Can a person remember exactly word by word what was said 56 years earlier? Probably, but chances are he/she may not. Who can guarantee us disciples of Jesus could?

    In conclusion, Jesus did not lie, I don’t think he lied, but also I don’t think he taught a form of cannibalism when it came to the partaking of the sacrament. I prefer to think that his words and teachings were misreported by those who saw and heard his words.

    The Bible is not an accurate historical nor an accurate doctrinal document. Starting in Genesis chapter 1 and finishing in Revelation chapter 22, we can find inconsistencies in history and doctrine that makes the bible an unreliable document in the matter of Salvation if we are not going to use the Holy Ghost to guide us to find the spiritual truth that leads to Eternal Life.

  17. Carlos, then why believe anything Jesus tells us, let alone the Bible?

    I mean that quite seriously. If we can toss sayings we don’t like on the basis that it was recorded wrong, what justifies keeping those we do like for the exact same reason?

    I happen to think he meant exactly what was said. I don’t think he meant it in a literal way such that we have to eat his flesh, but his strong words got the attention of his listeners, and even you and I. And spiritually, we are to consume him in our everything.

    I don’t agree with the idea of transubstantiation, personally, but I don’t think Catholics are cannibals for believing it.

  18. slowcowboy, we are discussing here the doctrine of transubstantiation. In that doctrine, the meaning of the transformation is real, from bread to human flesh, from wine to human blood, then you have to eat it and drink it. If you are Catholic you have to accept that, believe that and partake of that. For Catholics it is actually and effectively human flesh and blood that they are partaking. It is not bread anymore even though still look like it, it is human flesh and it is not wine anymore even though it looks like wine, it is human blood. If that is not cannibalism, then what it is?

    To me that is sufficient to start walking away from the Catholic church. If others prefer differently, they have every right to do that. It is not really my business.

    About Jesus’ words, he always said what is true, but I am afraid he was not always quoted correctly. That is obviously because of the human element in the recording process. At the end of my words, I clearly stated that only by the guidance of the Holy Ghost when we read the bible is when we can distinguish what is true or not, what is right or wrong. It is the only way I always read the Bible, and that is the way I came to realize about of the inconsistencies I mentioned before. Well, some of them are obvious, especially the historical ones, but the doctrinal ones do require the guidance of the Holy Ghost.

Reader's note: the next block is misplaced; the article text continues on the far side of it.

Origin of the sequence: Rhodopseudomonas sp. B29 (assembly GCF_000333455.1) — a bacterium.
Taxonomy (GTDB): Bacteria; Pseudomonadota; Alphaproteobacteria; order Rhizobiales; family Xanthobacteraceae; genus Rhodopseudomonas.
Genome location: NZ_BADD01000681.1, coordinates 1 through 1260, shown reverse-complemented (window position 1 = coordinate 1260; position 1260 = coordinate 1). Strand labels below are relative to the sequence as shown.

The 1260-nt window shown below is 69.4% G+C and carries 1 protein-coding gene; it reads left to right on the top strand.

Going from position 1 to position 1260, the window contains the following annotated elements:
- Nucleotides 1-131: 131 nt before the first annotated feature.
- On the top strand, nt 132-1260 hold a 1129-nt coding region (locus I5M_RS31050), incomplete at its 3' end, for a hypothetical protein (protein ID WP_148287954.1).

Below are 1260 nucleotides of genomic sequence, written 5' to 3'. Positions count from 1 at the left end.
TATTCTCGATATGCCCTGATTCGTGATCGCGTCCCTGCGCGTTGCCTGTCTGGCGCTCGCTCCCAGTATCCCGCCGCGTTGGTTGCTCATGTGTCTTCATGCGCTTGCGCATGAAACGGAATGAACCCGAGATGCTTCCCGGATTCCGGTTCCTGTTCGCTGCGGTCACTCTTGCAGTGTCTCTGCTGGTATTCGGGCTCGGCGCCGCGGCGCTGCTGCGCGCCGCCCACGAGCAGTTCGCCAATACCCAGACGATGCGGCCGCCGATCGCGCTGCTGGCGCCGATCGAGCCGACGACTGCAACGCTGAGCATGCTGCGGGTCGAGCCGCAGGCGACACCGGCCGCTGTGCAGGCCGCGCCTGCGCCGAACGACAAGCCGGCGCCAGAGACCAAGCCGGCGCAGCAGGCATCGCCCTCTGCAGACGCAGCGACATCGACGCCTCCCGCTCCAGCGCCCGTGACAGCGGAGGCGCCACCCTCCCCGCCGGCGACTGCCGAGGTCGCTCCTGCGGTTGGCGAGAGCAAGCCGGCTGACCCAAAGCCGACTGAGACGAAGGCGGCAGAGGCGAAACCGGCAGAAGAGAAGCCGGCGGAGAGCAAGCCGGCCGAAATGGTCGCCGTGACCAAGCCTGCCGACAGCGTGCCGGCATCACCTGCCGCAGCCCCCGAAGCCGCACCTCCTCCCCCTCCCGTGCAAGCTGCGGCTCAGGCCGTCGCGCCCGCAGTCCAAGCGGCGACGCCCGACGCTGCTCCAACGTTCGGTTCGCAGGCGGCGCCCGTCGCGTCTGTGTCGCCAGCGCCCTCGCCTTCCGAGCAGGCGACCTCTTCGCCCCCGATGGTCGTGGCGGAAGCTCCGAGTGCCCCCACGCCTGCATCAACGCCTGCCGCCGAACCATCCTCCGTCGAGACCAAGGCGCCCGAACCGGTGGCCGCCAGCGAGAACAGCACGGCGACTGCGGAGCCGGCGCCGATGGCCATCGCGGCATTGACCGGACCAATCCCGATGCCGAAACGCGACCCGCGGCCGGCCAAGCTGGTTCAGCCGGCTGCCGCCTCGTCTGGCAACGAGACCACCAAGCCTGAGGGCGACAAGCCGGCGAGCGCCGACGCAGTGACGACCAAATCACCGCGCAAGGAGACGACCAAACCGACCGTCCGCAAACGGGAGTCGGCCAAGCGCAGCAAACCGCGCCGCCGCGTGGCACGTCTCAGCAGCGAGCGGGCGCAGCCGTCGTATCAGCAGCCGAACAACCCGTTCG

The fact is this: the word of God was perfect when it was uttered, but not necessarily perfect when recorded. If you prefer to believe differently, you are entitled to do so.

  19. My question to Protestants would be, what does it mean that the author of John 6 clearly included transubstantiation in his “Gospel”? Does it mean we can’t come down on one side or the other on this issue?

  20. This might be a good time to request some thoughts from Protestants. Since you don’t believe in an “apostasy” in the Mormon way, how do you make sense of the Catholic make up of the church very early on? How do you reconcile so many centuries of what you now call error? Sincere question.

  21. Not to mention that this same church structure is responsible for assembling the Bible and executing core Christian doctrines. I know how Mormons try to deal with this(successfully or not). But I still hear Protestants essentially owning the whole of Christian history (commendable) without seeing the need to participate in Catholicism.

  22. Carlos, I do believe differently. Personally, I am not Catholic and do not believe in transubstantiation. However, Catholics will urge they do not believe they are being cannabilastic. In this sense, their voice is important and should be given heed, whether you agree or not. I do not know all the justifications.

    As to the words of Jesus and the Bible? Ah, so your work around is to pay attention to the Spirit, and He will guide you to know what is correct and what is not. OK. There are so many problems with this position its difficult to know where to start. And the problems involve your own scriptures, too, which have been altered quite a bit in their short existence.

    I have no reason to believe the Gospels I read are mistaken. I have enough footnotes and other documentation to read the words of Jesus and believe they are true. Yes, this is largely an intellectual concern. And yes, faith is there, too, but we have enough confidence in the sources and their closeness to the events to be very confident they are correct. Further, I have faith in my God to give me HIS word accurately.

  23. Christian, I see the Catholic Church gaining error, if at all, in that it became a political entity into and of itself. It took a power grab in the late middle ages, and took some stances on matters of theology that encouraged a greater rebellion, which resulted in the Reformation. Even still, there was no apostasy.

    As such, there was no early error that I can point to where I would ever say they distorted the God word such that his truth was extinguished or distorted that people were taught wrongly.

    I don’t agree with every doctrinal point of the current Catholic church, but I also don’t agree with every point of my protestant brethren, either. You have to remember, and LDS seem to have a hard time with this: we view a unity within the orthodox view of Christ. That is why we reject the LDS– they reject this orthodox view of Christ.

  24. Slowcowboy,

    Do you think it matters whether a church teaches the doctrine of transubstantiation?